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Does the Calculation Hold? The Fiscal Balance of Migration to Denmark and Germany

Author

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  • Hinte, Holger

    () (IZA)

  • Zimmermann, Klaus F.

    () (IZA and University of Bonn)

Abstract

Calculating the net fiscal effects of immigration not just for a fiscal year but over the lifespan of immigrant cohorts accentuates the assets and deficits in migration and integration policies and their long-term potential. The less national policies concentrate on a labor migrant selection process according to economic criteria, the higher the risk of generating economic losses or only a reduced surplus. A country comparison of net tax payments and generational accounts for migrants and natives reveals even more clearly that the right mix of migrants will give the best chance to maximize positive and sustainable net fiscal effects to the benefit of society. Similar socio-economic frameworks – as in the western welfare states of Denmark and Germany showcased in this paper – may still result in substantially different economic outcomes of migration. Traditional immigration countries with a long experience in selecting migrants are nonetheless confronted with the need to evaluate and adapt their policies. They may also learn from the results of net fiscal balancing.

Suggested Citation

  • Hinte, Holger & Zimmermann, Klaus F., 2014. "Does the Calculation Hold? The Fiscal Balance of Migration to Denmark and Germany," IZA Policy Papers 87, Institute for the Study of Labor (IZA).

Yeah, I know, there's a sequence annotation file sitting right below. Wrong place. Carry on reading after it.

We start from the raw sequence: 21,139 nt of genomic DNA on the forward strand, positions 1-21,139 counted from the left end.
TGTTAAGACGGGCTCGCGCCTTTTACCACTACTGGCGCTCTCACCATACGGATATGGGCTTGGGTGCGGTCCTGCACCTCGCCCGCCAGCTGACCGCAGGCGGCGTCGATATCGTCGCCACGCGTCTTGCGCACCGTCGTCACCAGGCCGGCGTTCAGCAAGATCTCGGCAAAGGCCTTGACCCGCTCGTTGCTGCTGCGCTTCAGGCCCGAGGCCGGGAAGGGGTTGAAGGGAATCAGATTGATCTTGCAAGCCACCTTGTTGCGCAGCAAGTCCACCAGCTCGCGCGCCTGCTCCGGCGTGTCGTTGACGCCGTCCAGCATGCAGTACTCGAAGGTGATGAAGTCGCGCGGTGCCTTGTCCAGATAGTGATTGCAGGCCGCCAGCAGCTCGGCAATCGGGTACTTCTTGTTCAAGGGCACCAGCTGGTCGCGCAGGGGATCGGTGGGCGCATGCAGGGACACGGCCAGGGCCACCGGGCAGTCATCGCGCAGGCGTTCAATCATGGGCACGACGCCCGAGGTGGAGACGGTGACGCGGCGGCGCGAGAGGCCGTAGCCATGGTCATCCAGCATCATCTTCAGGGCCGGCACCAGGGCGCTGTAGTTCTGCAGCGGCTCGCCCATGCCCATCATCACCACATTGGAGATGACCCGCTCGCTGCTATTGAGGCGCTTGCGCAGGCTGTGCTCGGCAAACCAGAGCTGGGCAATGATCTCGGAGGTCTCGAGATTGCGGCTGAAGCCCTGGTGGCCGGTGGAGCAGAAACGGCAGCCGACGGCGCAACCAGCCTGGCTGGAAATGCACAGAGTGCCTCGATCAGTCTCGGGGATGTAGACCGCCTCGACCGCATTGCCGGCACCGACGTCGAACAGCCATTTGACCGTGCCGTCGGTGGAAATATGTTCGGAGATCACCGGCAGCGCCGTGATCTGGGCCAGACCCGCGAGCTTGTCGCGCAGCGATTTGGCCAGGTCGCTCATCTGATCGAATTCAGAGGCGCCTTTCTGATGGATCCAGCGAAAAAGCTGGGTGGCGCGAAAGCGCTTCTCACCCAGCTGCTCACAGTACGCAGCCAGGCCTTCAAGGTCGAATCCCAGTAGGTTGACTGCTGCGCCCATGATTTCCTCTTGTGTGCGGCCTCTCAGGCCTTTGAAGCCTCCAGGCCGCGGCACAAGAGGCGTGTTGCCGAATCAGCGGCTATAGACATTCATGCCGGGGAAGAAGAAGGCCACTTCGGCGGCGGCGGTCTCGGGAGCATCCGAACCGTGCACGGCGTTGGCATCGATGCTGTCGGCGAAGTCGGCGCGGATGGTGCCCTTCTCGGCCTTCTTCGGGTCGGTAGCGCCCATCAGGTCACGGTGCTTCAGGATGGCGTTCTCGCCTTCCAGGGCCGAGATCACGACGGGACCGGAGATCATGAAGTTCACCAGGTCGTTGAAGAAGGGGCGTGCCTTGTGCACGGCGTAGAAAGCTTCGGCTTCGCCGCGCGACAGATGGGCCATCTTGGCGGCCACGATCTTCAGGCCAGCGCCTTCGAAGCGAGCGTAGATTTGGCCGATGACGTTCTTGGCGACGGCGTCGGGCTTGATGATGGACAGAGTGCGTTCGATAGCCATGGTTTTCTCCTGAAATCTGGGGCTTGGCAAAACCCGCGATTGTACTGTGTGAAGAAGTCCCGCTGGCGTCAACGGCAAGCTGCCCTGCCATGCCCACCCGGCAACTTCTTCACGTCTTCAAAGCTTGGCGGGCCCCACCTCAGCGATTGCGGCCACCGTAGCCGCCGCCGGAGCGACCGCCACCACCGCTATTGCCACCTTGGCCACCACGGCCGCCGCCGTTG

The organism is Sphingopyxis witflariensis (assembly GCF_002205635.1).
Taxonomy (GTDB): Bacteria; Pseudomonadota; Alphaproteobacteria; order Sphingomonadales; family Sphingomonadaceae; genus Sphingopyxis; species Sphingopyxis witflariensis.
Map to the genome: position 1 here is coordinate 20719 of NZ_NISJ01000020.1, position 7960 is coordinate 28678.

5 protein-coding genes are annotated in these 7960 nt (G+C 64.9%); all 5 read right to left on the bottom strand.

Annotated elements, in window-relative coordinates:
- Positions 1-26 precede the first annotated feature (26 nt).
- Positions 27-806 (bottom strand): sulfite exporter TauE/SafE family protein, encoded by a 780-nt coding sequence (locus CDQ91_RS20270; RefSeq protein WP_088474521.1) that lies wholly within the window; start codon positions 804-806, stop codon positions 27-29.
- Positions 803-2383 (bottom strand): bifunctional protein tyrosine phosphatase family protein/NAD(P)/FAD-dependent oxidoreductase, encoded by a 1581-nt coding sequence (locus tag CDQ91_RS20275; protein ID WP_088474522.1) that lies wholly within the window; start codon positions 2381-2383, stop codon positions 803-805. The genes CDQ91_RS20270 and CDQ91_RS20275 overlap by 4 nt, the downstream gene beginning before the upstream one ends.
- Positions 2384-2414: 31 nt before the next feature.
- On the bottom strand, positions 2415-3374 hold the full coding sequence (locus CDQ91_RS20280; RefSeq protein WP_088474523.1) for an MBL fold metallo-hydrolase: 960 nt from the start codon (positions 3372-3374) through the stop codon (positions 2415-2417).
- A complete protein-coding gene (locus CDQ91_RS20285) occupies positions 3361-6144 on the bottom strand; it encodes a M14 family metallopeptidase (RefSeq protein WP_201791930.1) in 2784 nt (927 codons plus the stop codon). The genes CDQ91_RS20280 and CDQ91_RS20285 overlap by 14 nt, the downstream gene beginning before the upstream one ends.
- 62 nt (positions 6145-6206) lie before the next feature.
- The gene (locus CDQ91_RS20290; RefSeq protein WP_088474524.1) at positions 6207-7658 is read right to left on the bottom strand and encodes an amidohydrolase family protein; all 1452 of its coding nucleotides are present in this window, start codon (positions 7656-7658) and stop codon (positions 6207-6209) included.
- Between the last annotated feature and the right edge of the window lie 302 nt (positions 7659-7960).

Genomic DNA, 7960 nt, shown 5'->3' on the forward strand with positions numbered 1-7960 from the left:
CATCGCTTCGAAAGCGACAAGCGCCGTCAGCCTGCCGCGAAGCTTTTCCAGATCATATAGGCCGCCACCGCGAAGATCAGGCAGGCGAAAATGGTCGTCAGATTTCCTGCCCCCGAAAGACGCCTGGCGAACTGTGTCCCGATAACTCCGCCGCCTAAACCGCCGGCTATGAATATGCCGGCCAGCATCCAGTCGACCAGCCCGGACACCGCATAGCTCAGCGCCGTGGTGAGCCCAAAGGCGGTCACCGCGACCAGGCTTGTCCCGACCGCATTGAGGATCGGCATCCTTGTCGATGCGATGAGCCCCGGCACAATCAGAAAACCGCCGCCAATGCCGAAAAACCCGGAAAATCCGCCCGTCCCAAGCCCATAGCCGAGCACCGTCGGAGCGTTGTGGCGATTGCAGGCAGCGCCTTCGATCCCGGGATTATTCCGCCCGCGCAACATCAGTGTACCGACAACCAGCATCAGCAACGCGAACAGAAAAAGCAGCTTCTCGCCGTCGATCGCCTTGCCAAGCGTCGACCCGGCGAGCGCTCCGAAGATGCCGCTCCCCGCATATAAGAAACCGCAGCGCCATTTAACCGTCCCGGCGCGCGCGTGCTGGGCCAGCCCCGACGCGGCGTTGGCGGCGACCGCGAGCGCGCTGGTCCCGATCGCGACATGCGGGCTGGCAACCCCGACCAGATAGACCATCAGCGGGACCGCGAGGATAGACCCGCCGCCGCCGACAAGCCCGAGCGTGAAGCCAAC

• Handle: RePEc:iza:izapps:pp87
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    References listed on IDEAS

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    1. Torun Österberg & Björn Gustafsson, 2001. "Immigrants and the public sector budget - accounting exercises for Sweden," Journal of Population Economics, Springer;European Society for Population Economics, vol. 14(4), pages 689-708.
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    3. John P. Haisken-DeNew & Felix Büchel & Gert G. Wagner, 1997. "Assimilation and Other Determinants of School Attainment in Germany: Do Immigrant Children Perform as Well as Germans?," Vierteljahrshefte zur Wirtschaftsforschung / Quarterly Journal of Economic Research, DIW Berlin, German Institute for Economic Research, vol. 66(1), pages 169-179.
    4. Borjas, George J, 1987. "Self-Selection and the Earnings of Immigrants," American Economic Review, American Economic Association, vol. 77(4), pages 531-553, September.
    5. Hans-Werner Sinn & Gebhard Flaig & Martin Werding & Sonja Munz & Nicola Düll & Herbert Hofmann, 2001. "EU-Erweiterung und Arbeitskräftemigration : Wege zu einer schrittweisen Annäherung der Arbeitsmärkte," ifo Beiträge zur Wirtschaftsforschung, ifo Institute - Leibniz Institute for Economic Research at the University of Munich, number 2.
    6. M. Dolores Collado & IÒigo Iturbe-Ormaetxe & Guadalupe Valera, 2004. "Quantifying the Impact of Immigration on the Spanish Welfare State," International Tax and Public Finance, Springer;International Institute of Public Finance, vol. 11(3), pages 335-353, May.